(Reuters) - National Envelope, the largest private U.S. envelope maker, sought bankruptcy protection for the second time in three years Monday as cost cuts failed to keep pace with the decline in mail usage.
The Frisco, Texas, company blamed its struggles in part on its supply agreement with International Paper Co
NE Opco Inc, which does business as National Envelope, said in court documents it had retained PricewaterhouseCoopers to help it find a buyer of its assets. So far, 18 potential buyers had signed non-disclosure agreements and it expects a "spirited" bidding process.
Agreed sales in bankruptcy are generally subject to higher bids and court approval.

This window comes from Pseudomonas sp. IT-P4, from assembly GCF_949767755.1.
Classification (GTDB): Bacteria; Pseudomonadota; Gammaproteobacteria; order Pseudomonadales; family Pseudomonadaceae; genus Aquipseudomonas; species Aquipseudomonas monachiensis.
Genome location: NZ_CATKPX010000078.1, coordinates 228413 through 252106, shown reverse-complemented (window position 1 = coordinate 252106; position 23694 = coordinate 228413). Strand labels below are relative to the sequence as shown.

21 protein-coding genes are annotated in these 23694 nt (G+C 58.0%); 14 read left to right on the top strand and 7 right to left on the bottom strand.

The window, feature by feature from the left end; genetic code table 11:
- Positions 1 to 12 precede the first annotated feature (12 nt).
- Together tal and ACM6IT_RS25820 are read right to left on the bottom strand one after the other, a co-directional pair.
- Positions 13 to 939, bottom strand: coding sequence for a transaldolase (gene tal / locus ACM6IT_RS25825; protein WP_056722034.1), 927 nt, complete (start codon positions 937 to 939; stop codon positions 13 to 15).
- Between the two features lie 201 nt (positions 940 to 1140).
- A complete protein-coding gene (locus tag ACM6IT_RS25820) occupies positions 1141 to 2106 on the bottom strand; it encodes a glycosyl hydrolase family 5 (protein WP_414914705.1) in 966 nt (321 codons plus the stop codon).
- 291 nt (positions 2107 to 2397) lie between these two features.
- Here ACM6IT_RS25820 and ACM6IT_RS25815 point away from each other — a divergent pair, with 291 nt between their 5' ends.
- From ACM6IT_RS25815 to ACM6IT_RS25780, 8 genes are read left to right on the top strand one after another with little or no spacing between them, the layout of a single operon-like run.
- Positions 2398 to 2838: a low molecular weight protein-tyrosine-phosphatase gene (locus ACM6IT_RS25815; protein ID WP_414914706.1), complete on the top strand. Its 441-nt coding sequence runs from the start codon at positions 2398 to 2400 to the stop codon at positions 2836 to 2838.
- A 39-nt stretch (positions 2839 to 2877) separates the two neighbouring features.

The money from the sale of National Envelope's assets would go to repaying its debts, which include $148.3 million in secured debt and about $20 million in trade debt, according to documents filed on Monday with the U.S. Bankruptcy Court in Wilmington, Delaware.
To fund its operations during its bankruptcy, National Envelope had secured a $67.5 million loan from Salus Capital Partners, according to court documents.
National Envelope filed for bankruptcy in 2010 and was sold to an affiliate of the Gores Group private equity firm for $150 million along with the assumption of debt.
(Reporting by Tom Hals in Wilmington, Delaware; Editing by Marguerita Choy)